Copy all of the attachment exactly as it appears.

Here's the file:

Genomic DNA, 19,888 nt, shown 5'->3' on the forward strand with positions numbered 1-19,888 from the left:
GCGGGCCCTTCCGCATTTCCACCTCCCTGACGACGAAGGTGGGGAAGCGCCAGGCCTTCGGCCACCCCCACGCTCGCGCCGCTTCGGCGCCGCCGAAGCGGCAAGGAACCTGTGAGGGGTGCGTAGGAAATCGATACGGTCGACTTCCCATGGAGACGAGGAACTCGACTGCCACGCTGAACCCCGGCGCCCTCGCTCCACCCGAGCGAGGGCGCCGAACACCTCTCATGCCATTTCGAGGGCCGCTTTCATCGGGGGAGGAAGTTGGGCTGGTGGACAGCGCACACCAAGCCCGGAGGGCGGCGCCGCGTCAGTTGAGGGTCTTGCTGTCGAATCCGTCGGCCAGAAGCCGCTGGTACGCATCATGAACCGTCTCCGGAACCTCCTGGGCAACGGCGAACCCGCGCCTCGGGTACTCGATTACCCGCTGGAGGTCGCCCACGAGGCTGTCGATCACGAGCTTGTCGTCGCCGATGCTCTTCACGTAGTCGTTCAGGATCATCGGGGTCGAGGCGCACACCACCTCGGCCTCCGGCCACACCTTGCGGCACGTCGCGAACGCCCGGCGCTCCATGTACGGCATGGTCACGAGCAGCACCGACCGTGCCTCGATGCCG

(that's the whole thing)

Genomic DNA, 19,888 nt, shown 5'->3' on the forward strand with positions numbered 1-19,888 from the left:
GCGGGCCCTTCCGCATTTCCACCTCCCTGACGACGAAGGTGGGGAAGCGCCAGGCCTTCGGCCACCCCCACGCTCGCGCCGCTTCGGCGCCGCCGAAGCGGCAAGGAACCTGTGAGGGGTGCGTAGGAAATCGATACGGTCGACTTCCCATGGAGACGAGGAACTCGACTGCCACGCTGAACCCCGGCGCCCTCGCTCCACCCGAGCGAGGGCGCCGAACACCTCTCATGCCATTTCGAGGGCCGCTTTCATCGGGGGAGGAAGTTGGGCTGGTGGACAGCGCACACCAAGCCCGGAGGGCGGCGCCGCGTCAGTTGAGGGTCTTGCTGTCGAATCCGTCGGCCAGAAGCCGCTGGTACGCATCATGAACCGTCTCCGGAACCTCCTGGGCAACGGCGAACCCGCGCCTCGGGTACTCGATTACCCGCTGGAGGTCGCCCACGAGGCTGTCGATCACGAGCTTGTCGTCGCCGATGCTCTTCACGTAGTCGTTCAGGATCATCGGGGTCGAGGCGCACACCACCTCGGCCTCCGGCCACACCTTGCGGCACGTCGCGAACGCCCGGCGCTCCATGTACGGCATGGTCACGAGCAGCACCGACCGTGCCTCGATGCCG